Pakistan - An Investors’ Paradise

Written By Hassan Khan

The economic stability of any country is heavily dependent upon the business opportunities available in the country, to promote foreign and domestic investments. Pakistan has the most liberal investment policy in the South Asian region. It is the 27th Largest economy in the world in terms of purchasing Power, and the 45th largest in absolute dollar terms. Its GDP remained in the 6-8% range in 2004-06. In 2005, the world Bank‘Ease of Doing Business 2010’ ranked Pakistan 85 among 181 countries around the globe. Pakistan ranks highest in South Asia, even higher than China, Russia and India. The main indicators as per this report are as follows: Pakistan the top reformer in its region and in the top 10 reformers globally. The World Bank (WB) and International Finance Corporation’s (IFC) flagship report



Doing Business



Starting a Business



Getting Credit



Protecting Investors



Trading Across Borders



Enforcing Contracts



Closing a Business



From the above it can easily be construed that Pakistan has a very liberal investment policy in the South Asian region. The present incentives include:

  • Almost all economic sectors are open for foreign investors
  • Foreign equity up to 100% allowed
  • No Government permissions required, only terms & conditions apply
  • Attractive incentives package including:-
  • 0-5% customs duty on import of machinery
  • No sales tax on import of machinery
  • No withholding tax on import of machinery
  • No duty on raw material imports for 100% export based products
  • Specialized Industrial zones and Export Processing Zones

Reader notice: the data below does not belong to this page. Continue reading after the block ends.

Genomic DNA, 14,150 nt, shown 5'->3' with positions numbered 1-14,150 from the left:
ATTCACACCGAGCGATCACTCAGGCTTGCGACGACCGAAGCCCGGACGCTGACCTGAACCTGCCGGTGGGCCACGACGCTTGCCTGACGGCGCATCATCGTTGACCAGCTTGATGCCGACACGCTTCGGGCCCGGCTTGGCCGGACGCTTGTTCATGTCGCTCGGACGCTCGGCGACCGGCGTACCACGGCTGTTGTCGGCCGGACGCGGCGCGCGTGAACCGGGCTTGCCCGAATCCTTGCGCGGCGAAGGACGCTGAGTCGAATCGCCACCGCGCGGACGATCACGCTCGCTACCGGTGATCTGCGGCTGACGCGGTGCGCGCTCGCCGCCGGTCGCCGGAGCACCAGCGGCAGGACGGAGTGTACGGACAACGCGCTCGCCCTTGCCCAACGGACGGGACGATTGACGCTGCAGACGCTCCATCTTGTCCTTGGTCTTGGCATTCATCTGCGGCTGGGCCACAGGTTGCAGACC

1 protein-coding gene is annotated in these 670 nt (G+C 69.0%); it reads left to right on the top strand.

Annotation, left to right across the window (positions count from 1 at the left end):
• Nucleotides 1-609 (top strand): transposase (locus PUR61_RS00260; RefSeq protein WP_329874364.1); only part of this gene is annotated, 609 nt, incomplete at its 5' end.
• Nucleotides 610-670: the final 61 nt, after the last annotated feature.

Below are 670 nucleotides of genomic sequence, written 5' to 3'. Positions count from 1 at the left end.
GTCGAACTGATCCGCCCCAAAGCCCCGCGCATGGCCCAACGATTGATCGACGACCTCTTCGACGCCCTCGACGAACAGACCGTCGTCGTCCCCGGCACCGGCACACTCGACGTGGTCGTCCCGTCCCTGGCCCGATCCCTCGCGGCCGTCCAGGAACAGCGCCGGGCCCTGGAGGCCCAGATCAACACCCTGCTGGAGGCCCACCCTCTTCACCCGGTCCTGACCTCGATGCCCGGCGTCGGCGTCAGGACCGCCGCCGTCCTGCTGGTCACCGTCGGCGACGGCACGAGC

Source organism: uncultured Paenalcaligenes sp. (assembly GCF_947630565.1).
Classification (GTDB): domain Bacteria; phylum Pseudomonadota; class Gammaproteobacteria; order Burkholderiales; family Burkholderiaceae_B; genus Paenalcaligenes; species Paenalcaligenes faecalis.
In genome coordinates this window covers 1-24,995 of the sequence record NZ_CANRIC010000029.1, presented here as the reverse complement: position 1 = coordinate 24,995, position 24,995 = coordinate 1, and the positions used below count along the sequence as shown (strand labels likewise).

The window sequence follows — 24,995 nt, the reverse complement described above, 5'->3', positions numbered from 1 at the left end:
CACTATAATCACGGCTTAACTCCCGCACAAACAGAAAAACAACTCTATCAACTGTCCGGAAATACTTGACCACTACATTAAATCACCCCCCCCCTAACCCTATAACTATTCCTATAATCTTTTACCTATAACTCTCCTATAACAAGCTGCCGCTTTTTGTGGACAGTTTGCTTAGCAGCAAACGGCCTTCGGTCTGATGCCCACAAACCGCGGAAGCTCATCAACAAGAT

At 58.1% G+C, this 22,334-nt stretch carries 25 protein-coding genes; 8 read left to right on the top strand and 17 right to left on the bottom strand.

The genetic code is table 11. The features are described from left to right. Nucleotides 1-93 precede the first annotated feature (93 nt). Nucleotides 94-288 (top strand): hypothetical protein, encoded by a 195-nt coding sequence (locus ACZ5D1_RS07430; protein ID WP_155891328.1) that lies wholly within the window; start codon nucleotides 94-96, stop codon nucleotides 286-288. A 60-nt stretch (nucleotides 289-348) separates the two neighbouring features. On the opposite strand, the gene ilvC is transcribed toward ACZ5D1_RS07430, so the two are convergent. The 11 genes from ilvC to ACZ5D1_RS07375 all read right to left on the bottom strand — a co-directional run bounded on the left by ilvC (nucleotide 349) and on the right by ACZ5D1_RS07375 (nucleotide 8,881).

In addition to the above, the prevailing policies allow remittance of capital, profits, royalty, technical & franchise fee. There is no differential treatment between local and foreign investors and they can avail credit as easily as any local investor. The legal framework regarding protection of investors’ rights is already in place and Pakistan is ranked way better than any other country in the region. After the dismal performance of the industrial sector following the 1972 nationalization, a change occurred in the government’s approach toward the role of the public and private sectors. The two subsequent Acts, in this respect, were implemented namely Foreign Private Investment (Promotion & Protection) Act, 1976 and Protection of Economic Reforms Act, 1992, which were tuned towards attracting foreign investments. The 1976 Act guaranteed the remittance of profit and capital, remittance of appreciation of capital investment, and relief from double taxation for certain countries. Foreign investment was also encouraged in industrial projects involving advanced technology and heavy capital outlay like engineering, basic chemicals, petrochemicals, electronics, and other capital goods industries.

In November 1997, the government issued the New Investment Policy which includes major policy initiatives. Now foreign investment is now allowed in sectors like agriculture and services, which constitute above three fourths of gross national product. The main objective of the new policy is to enhance the level of foreign investment in the fields of industrial base expansion, infrastructure and software development, electronics, engineering, agro-food, value-added textile, tourism, and construction industries. A new industrial policy package was introduced in 1989 based on the recognition of the primacy of the private sector. The Board of Investment (BOI) was set up to help generate opportunities for FDI and provide investment services, which has been quite effective in attracting investors globally. Pakistan is considered to be a favorable country for investment by the foreign investors, as the “Ease of Doing Business Index” reflects. The overall business environment is investor friendly, as the foreign investors are free to invest in any sector, with equal treatment for foreign and domestic investors alike. During recent past there have been some substantial corporate acquisitions by foreign investors, as follows: